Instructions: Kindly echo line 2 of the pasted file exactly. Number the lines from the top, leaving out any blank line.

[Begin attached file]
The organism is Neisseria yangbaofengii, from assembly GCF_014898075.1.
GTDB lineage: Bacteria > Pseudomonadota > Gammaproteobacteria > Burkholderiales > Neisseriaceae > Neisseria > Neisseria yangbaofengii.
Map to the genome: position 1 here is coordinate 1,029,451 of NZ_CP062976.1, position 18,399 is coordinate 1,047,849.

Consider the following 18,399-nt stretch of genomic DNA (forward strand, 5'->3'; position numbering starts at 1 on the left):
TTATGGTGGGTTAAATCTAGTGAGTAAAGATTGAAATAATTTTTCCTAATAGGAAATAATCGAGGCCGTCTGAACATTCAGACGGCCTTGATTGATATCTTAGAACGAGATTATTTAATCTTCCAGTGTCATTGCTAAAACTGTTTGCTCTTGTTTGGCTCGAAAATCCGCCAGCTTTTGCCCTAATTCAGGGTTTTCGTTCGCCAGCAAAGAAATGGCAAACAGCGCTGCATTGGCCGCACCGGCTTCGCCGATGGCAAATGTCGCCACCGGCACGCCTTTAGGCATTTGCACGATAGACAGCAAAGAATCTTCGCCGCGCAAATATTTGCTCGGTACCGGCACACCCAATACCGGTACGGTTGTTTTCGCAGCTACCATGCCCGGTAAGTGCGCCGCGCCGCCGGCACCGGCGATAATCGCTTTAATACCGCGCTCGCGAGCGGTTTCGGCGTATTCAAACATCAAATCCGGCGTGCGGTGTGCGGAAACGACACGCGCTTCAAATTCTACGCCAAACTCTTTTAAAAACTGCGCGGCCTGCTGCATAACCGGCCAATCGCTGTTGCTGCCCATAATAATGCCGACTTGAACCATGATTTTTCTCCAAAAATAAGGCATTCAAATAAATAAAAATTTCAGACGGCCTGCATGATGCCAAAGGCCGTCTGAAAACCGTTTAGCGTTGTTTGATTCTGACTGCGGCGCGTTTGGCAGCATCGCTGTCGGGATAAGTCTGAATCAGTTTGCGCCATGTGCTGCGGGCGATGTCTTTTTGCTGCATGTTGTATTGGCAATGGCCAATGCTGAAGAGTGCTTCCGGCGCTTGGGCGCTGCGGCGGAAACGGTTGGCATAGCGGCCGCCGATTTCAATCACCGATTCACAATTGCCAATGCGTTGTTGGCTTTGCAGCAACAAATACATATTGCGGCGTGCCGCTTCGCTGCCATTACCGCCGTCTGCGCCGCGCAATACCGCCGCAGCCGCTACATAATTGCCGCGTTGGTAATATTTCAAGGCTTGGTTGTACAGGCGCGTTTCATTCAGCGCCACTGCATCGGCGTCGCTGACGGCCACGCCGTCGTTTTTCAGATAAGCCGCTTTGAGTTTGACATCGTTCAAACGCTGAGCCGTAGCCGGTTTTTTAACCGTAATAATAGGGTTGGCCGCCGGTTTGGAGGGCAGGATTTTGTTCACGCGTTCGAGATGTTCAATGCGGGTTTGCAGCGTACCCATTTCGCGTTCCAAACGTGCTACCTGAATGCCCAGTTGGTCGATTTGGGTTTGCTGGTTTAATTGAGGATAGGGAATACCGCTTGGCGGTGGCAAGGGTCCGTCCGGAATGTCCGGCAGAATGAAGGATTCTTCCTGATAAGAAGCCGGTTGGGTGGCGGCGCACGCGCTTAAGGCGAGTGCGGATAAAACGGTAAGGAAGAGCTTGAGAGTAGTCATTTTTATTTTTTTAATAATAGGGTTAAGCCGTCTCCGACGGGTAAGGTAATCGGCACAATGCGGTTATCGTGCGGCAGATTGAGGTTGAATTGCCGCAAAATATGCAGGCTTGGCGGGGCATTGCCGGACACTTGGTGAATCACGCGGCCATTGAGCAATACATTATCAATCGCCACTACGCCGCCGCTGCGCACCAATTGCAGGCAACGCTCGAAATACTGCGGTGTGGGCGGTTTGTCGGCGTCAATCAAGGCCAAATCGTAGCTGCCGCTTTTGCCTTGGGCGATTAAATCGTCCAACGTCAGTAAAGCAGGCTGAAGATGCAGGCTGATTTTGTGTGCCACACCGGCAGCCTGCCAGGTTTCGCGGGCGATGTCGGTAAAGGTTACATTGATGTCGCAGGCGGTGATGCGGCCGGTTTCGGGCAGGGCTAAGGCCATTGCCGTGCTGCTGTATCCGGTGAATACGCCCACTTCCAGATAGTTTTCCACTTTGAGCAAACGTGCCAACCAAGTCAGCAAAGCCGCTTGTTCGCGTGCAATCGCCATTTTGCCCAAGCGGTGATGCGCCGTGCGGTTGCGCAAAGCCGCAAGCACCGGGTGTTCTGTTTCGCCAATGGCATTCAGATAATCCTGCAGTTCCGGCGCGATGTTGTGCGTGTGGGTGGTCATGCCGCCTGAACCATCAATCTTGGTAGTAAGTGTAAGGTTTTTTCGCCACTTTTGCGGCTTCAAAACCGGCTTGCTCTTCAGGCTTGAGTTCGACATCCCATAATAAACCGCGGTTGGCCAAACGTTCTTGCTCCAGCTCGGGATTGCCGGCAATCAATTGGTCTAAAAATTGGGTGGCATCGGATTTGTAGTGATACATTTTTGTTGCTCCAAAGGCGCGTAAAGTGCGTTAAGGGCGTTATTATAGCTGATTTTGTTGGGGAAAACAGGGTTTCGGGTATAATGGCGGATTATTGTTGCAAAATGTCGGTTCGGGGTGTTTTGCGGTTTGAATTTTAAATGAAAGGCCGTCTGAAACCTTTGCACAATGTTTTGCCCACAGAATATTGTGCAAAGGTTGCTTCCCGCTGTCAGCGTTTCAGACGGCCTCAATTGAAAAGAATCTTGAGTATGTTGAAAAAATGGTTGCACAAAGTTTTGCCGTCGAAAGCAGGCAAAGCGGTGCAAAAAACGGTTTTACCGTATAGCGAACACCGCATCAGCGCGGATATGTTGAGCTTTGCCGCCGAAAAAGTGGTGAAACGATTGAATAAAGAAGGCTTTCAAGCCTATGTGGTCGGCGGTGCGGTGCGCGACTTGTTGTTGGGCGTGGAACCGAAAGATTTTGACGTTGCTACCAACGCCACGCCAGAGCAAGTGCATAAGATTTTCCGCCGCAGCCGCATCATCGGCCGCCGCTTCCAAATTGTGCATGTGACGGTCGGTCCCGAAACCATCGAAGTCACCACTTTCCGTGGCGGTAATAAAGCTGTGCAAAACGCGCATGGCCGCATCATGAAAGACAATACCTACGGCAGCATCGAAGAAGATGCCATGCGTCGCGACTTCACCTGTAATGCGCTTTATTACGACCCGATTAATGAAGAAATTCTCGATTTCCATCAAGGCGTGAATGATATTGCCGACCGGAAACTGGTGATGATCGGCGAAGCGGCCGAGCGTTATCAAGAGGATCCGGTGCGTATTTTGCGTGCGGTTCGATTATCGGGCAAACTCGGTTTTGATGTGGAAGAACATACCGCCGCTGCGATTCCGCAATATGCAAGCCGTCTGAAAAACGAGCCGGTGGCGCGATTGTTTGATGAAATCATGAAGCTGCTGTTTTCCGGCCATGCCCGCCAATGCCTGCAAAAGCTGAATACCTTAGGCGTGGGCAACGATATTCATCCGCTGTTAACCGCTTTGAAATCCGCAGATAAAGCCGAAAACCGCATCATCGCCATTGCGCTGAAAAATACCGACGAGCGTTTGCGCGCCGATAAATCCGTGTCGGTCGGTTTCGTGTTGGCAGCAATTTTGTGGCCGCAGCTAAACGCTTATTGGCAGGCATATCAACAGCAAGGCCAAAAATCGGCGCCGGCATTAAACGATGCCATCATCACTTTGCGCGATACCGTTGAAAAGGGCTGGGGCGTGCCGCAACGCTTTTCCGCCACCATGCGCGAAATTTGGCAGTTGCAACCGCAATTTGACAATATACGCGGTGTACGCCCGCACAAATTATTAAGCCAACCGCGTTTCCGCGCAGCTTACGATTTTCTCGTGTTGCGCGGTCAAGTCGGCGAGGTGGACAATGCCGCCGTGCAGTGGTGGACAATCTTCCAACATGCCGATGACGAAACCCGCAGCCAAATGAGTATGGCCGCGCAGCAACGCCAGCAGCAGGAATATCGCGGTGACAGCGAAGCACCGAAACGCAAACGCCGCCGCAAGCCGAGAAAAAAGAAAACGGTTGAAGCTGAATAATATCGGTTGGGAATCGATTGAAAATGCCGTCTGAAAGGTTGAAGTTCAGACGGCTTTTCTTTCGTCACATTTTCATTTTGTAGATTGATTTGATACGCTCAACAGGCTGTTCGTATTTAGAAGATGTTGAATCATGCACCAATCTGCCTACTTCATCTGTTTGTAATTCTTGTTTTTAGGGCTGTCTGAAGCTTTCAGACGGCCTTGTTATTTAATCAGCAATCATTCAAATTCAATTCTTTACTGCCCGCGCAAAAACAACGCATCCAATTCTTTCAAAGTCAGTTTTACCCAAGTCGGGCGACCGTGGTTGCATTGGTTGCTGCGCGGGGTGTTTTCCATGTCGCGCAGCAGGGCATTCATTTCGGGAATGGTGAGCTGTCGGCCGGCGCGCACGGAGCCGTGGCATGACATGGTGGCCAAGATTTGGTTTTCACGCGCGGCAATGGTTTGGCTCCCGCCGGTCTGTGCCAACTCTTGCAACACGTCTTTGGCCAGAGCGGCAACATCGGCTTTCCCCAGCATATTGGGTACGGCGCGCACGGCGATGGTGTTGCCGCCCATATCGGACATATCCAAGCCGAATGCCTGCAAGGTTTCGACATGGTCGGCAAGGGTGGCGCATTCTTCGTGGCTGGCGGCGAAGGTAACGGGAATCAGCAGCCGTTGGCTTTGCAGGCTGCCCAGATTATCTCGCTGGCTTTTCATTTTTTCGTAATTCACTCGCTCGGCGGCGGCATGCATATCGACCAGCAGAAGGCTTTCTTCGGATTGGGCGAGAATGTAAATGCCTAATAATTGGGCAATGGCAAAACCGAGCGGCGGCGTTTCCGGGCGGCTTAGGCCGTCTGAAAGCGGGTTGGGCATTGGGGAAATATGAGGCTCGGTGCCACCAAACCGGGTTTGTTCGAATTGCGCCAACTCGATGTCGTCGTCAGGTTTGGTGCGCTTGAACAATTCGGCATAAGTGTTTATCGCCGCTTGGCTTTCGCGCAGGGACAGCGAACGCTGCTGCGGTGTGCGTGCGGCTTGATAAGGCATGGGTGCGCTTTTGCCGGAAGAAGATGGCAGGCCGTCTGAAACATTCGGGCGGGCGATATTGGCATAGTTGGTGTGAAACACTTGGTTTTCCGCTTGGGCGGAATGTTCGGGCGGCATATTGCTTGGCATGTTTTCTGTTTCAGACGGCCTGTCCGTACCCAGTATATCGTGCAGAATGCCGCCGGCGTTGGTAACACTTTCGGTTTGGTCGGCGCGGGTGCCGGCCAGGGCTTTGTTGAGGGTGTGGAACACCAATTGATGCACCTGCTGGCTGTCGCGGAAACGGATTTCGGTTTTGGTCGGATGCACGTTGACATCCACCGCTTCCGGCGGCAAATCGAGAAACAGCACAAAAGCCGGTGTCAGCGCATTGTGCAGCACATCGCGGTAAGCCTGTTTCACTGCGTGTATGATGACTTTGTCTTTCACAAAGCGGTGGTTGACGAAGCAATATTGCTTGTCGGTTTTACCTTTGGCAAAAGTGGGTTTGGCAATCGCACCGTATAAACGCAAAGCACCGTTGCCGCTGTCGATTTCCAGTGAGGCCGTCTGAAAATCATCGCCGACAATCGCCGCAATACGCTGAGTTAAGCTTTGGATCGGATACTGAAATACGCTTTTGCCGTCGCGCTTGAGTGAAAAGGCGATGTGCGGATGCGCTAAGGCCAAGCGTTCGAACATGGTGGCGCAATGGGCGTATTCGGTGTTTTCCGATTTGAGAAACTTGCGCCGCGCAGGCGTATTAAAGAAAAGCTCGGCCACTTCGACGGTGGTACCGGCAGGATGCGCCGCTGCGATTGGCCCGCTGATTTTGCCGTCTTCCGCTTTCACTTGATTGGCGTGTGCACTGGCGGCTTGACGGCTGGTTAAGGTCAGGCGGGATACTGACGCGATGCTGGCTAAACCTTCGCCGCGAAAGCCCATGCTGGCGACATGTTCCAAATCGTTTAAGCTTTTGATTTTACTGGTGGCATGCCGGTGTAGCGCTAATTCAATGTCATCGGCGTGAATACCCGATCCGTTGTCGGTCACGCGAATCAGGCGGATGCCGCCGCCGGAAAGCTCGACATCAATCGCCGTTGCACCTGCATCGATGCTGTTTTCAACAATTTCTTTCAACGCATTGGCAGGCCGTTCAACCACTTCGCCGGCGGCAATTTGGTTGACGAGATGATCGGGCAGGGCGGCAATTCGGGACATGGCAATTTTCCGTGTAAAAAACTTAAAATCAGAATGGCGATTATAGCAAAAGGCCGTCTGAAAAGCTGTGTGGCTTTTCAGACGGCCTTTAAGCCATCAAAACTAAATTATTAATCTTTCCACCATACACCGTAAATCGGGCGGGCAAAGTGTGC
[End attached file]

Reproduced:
GTDB lineage: Bacteria > Pseudomonadota > Gammaproteobacteria > Burkholderiales > Neisseriaceae > Neisseria > Neisseria yangbaofengii.